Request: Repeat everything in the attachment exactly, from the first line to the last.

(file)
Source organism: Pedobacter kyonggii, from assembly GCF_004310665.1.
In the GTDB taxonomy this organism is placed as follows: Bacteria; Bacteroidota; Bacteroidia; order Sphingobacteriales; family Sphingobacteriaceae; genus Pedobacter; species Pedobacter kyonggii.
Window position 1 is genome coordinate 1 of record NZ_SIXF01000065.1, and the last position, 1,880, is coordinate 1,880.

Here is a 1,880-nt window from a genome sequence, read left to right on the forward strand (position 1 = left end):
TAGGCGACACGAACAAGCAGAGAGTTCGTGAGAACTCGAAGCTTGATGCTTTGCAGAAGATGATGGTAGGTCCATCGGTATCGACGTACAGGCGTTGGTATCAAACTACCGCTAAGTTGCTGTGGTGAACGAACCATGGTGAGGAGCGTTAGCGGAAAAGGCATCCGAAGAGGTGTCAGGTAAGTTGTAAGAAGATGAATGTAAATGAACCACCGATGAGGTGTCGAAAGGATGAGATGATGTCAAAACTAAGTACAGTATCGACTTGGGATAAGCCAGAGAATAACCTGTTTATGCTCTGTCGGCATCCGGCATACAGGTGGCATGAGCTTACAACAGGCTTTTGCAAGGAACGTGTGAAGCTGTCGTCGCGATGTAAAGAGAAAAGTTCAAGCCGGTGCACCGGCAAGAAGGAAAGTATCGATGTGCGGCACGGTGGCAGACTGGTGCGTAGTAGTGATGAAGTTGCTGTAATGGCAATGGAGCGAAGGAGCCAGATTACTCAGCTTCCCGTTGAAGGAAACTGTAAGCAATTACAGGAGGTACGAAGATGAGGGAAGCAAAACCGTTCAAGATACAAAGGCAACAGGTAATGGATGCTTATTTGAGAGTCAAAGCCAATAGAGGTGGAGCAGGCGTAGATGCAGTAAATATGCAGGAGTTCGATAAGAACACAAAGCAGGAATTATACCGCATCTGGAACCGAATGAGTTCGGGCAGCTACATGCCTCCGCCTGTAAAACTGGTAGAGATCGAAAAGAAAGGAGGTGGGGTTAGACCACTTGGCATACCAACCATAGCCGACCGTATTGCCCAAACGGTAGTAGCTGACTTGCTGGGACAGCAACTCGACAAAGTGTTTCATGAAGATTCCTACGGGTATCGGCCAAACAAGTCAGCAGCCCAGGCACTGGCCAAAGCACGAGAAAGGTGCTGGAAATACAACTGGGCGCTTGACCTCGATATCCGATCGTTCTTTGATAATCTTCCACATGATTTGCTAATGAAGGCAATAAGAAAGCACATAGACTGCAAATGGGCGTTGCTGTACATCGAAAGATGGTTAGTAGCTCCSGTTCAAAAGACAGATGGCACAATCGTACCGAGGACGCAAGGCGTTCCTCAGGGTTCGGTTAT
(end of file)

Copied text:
Source organism: Pedobacter kyonggii, from assembly GCF_004310665.1.
In the GTDB taxonomy this organism is placed as follows: Bacteria; Bacteroidota; Bacteroidia; order Sphingobacteriales; family Sphingobacteriaceae; genus Pedobacter; species Pedobacter kyonggii.
Window position 1 is genome coordinate 1 of record NZ_SIXF01000065.1, and the last position, 1,880, is coordinate 1,880.

Here is a 1,880-nt window from a genome sequence, read left to right on the forward strand (position 1 = left end):
TAGGCGACACGAACAAGCAGAGAGTTCGTGAGAACTCGAAGCTTGATGCTTTGCAGAAGATGATGGTAGGTCCATCGGTATCGACGTACAGGCGTTGGTATCAAACTACCGCTAAGTTGCTGTGGTGAACGAACCATGGTGAGGAGCGTTAGCGGAAAAGGCATCCGAAGAGGTGTCAGGTAAGTTGTAAGAAGATGAATGTAAATGAACCACCGATGAGGTGTCGAAAGGATGAGATGATGTCAAAACTAAGTACAGTATCGACTTGGGATAAGCCAGAGAATAACCTGTTTATGCTCTGTCGGCATCCGGCATACAGGTGGCATGAGCTTACAACAGGCTTTTGCAAGGAACGTGTGAAGCTGTCGTCGCGATGTAAAGAGAAAAGTTCAAGCCGGTGCACCGGCAAGAAGGAAAGTATCGATGTGCGGCACGGTGGCAGACTGGTGCGTAGTAGTGATGAAGTTGCTGTAATGGCAATGGAGCGAAGGAGCCAGATTACTCAGCTTCCCGTTGAAGGAAACTGTAAGCAATTACAGGAGGTACGAAGATGAGGGAAGCAAAACCGTTCAAGATACAAAGGCAACAGGTAATGGATGCTTATTTGAGAGTCAAAGCCAATAGAGGTGGAGCAGGCGTAGATGCAGTAAATATGCAGGAGTTCGATAAGAACACAAAGCAGGAATTATACCGCATCTGGAACCGAATGAGTTCGGGCAGCTACATGCCTCCGCCTGTAAAACTGGTAGAGATCGAAAAGAAAGGAGGTGGGGTTAGACCACTTGGCATACCAACCATAGCCGACCGTATTGCCCAAACGGTAGTAGCTGACTTGCTGGGACAGCAACTCGACAAAGTGTTTCATGAAGATTCCTACGGGTATCGGCCAAACAAGTCAGCAGCCCAGGCACTGGCCAAAGCACGAGAAAGGTGCTGGAAATACAACTGGGCGCTTGACCTCGATATCCGATCGTTCTTTGATAATCTTCCACATGATTTGCTAATGAAGGCAATAAGAAAGCACATAGACTGCAAATGGGCGTTGCTGTACATCGAAAGATGGTTAGTAGCTCCSGTTCAAAAGACAGATGGCACAATCGTACCGAGGACGCAAGGCGTTCCTCAGGGTTCGGTTAT